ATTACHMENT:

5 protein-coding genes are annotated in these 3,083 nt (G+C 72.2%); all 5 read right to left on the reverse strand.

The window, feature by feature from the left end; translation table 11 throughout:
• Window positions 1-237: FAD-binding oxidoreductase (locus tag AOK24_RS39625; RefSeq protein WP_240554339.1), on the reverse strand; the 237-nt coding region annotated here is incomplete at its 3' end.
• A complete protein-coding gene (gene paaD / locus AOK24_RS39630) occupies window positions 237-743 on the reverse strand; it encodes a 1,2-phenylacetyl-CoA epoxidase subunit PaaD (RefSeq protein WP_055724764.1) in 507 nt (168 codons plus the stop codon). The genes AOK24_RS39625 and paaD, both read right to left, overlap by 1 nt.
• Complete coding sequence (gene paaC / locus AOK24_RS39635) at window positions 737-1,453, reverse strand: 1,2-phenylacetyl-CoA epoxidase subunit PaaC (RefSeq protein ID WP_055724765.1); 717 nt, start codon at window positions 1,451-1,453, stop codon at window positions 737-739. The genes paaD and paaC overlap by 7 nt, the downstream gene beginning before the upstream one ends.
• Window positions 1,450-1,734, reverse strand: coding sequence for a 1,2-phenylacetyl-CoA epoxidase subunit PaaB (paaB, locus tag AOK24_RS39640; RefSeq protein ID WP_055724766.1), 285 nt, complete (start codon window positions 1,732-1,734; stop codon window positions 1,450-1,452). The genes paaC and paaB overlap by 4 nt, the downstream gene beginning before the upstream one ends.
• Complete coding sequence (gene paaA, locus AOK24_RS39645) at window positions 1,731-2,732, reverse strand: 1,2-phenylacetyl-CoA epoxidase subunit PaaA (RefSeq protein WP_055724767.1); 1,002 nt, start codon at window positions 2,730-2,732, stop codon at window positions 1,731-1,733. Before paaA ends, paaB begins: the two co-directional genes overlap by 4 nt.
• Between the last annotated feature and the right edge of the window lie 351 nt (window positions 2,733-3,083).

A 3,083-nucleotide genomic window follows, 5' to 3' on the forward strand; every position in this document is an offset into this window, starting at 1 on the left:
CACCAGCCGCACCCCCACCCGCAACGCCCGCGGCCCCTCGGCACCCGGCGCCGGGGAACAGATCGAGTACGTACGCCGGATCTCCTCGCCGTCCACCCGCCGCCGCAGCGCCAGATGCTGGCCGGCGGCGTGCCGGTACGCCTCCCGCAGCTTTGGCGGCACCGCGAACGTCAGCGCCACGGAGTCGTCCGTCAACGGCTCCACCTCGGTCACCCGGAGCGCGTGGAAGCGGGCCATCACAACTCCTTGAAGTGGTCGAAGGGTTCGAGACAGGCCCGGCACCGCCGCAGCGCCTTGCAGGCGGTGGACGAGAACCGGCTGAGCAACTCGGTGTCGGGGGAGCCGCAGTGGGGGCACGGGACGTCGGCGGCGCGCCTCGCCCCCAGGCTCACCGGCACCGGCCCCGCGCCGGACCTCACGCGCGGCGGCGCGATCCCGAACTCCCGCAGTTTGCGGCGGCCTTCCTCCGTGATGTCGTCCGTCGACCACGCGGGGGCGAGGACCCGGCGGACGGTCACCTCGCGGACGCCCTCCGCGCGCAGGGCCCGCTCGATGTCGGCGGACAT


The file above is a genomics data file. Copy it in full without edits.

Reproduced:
5 protein-coding genes are annotated in these 3,083 nt (G+C 72.2%); all 5 read right to left on the reverse strand.

The window, feature by feature from the left end; translation table 11 throughout:
• Window positions 1-237: FAD-binding oxidoreductase (locus tag AOK24_RS39625; RefSeq protein WP_240554339.1), on the reverse strand; the 237-nt coding region annotated here is incomplete at its 3' end.
• A complete protein-coding gene (gene paaD / locus AOK24_RS39630) occupies window positions 237-743 on the reverse strand; it encodes a 1,2-phenylacetyl-CoA epoxidase subunit PaaD (RefSeq protein WP_055724764.1) in 507 nt (168 codons plus the stop codon). The genes AOK24_RS39625 and paaD, both read right to left, overlap by 1 nt.
• Complete coding sequence (gene paaC / locus AOK24_RS39635) at window positions 737-1,453, reverse strand: 1,2-phenylacetyl-CoA epoxidase subunit PaaC (RefSeq protein ID WP_055724765.1); 717 nt, start codon at window positions 1,451-1,453, stop codon at window positions 737-739. The genes paaD and paaC overlap by 7 nt, the downstream gene beginning before the upstream one ends.
• Window positions 1,450-1,734, reverse strand: coding sequence for a 1,2-phenylacetyl-CoA epoxidase subunit PaaB (paaB, locus tag AOK24_RS39640; RefSeq protein ID WP_055724766.1), 285 nt, complete (start codon window positions 1,732-1,734; stop codon window positions 1,450-1,452). The genes paaC and paaB overlap by 4 nt, the downstream gene beginning before the upstream one ends.
• Complete coding sequence (gene paaA, locus AOK24_RS39645) at window positions 1,731-2,732, reverse strand: 1,2-phenylacetyl-CoA epoxidase subunit PaaA (RefSeq protein WP_055724767.1); 1,002 nt, start codon at window positions 2,730-2,732, stop codon at window positions 1,731-1,733. Before paaA ends, paaB begins: the two co-directional genes overlap by 4 nt.
• Between the last annotated feature and the right edge of the window lie 351 nt (window positions 2,733-3,083).

A 3,083-nucleotide genomic window follows, 5' to 3' on the forward strand; every position in this document is an offset into this window, starting at 1 on the left:
CACCAGCCGCACCCCCACCCGCAACGCCCGCGGCCCCTCGGCACCCGGCGCCGGGGAACAGATCGAGTACGTACGCCGGATCTCCTCGCCGTCCACCCGCCGCCGCAGCGCCAGATGCTGGCCGGCGGCGTGCCGGTACGCCTCCCGCAGCTTTGGCGGCACCGCGAACGTCAGCGCCACGGAGTCGTCCGTCAACGGCTCCACCTCGGTCACCCGGAGCGCGTGGAAGCGGGCCATCACAACTCCTTGAAGTGGTCGAAGGGTTCGAGACAGGCCCGGCACCGCCGCAGCGCCTTGCAGGCGGTGGACGAGAACCGGCTGAGCAACTCGGTGTCGGGGGAGCCGCAGTGGGGGCACGGGACGTCGGCGGCGCGCCTCGCCCCCAGGCTCACCGGCACCGGCCCCGCGCCGGACCTCACGCGCGGCGGCGCGATCCCGAACTCCCGCAGTTTGCGGCGGCCTTCCTCCGTGATGTCGTCCGTCGACCACGCGGGGGCGAGGACCCGGCGGACGGTCACCTCGCGGACGCCCTCCGCGCGCAGGGCCCGCTCGATGTCGGCGGACAT